Growth, Entrepreneurship and Aalto / Henri Grundstén
subjects in the title are on my mind today. Our national economy needs growth,
companies and entrepreneurs need growth and it is mentioned in the recent government
programme as well. However, growth is not an easy task, especially when it
comes to business end of it – it takes know-how, creativity, good team and a
bit of good luck. The required funding will follow when these elements are in
order. Growth cannot be taught; neither can it be planned in detail, it occurs
when the circumstances are advantageous.
The topic of entrepreneurship has been on the Finnish agenda for a relatively long time. We were even pronounced ‘A decade of entrepreneurship’ at the end of last millennium. Finland-originated, international GEM Study has year after year provided evidence of Finns’ low entrepreneurial activity, which for its part has catalysed several initiatives and projects promoting entrepreneurship. Low entrepreneurial activity is, in my opinion, the sum of various factors. It is not down to the Finnish gene pool, but instead caused by the influences of the operational environment. The most significant environmental factors in this case are culture, attitudinal climate and social motives. Which is “cooler” for a highly-educated and ambitious young person: entrepreneurial career, or a career in a big international corporation? What if your company fails? Are you then experienced and learned, or societal outcast?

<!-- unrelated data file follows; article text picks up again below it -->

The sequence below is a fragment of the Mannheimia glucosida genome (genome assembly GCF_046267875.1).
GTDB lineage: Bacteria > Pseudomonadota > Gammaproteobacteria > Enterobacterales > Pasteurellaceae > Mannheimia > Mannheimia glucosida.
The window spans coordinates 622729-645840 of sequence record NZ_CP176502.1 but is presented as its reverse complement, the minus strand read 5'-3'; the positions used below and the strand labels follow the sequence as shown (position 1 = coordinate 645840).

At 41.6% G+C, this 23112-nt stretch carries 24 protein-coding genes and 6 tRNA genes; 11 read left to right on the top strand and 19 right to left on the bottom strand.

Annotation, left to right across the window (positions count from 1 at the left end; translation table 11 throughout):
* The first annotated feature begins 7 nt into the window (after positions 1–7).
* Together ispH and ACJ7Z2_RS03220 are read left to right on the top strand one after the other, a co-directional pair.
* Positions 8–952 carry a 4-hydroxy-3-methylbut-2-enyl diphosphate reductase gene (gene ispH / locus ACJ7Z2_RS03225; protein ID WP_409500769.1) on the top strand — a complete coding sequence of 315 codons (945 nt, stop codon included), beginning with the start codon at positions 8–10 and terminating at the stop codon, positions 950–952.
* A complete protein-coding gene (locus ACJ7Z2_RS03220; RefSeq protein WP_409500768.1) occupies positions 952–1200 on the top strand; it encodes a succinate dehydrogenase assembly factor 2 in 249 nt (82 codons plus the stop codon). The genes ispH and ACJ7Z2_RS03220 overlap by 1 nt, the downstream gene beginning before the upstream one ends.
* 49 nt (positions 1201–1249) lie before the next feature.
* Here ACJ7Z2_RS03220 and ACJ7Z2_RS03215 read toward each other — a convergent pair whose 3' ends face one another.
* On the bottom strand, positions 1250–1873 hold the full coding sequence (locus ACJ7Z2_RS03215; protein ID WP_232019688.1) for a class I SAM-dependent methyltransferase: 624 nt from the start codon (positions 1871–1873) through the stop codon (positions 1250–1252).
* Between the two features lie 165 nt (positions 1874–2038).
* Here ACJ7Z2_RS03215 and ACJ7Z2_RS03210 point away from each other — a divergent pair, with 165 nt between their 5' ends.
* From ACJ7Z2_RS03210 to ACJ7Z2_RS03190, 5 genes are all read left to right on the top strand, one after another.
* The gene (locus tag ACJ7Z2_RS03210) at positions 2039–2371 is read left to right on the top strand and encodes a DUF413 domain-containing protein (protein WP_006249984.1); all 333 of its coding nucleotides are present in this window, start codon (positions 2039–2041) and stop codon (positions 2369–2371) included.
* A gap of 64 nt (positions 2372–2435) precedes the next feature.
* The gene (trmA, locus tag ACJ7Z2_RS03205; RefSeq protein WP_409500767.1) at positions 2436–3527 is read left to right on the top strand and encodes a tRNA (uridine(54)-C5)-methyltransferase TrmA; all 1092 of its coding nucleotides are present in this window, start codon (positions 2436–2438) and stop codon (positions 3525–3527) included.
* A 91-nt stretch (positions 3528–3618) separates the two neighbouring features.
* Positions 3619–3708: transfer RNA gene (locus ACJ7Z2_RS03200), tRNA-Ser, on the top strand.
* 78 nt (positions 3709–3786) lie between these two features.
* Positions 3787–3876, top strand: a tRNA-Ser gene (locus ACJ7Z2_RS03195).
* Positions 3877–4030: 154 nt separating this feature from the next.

There are amazing things going on at the Aalto University these days. Young students from the most aspired study programmes have organised themselves into Aalto Entrepreneurship Society and got their hands dirty in the Venture Garage with more and more ambitious start-up projects. Instead of rock stars and actors these students idolize Finnish entrepreneurs like Siilasmaa, Koponen, Paananen, Vesterbacka, and others. I am absolutely thrilled! I claim that the development at the Aalto University is the most significant thing in the field of entrepreneurship in Finland since World War II. The operational environment, culture and social motives have shifted to support and admire entrepreneurship, which have an immediate positive impact on entrepreneurial intentions and activity. And even more, this takes place among those individuals, who we first and foremost want to see as entrepreneurs. They are bright, educated and ambitious young people, who have all the qualifications for starting up and running new companies and create jobs. Let’s hope that this positive progress continues from here on as well.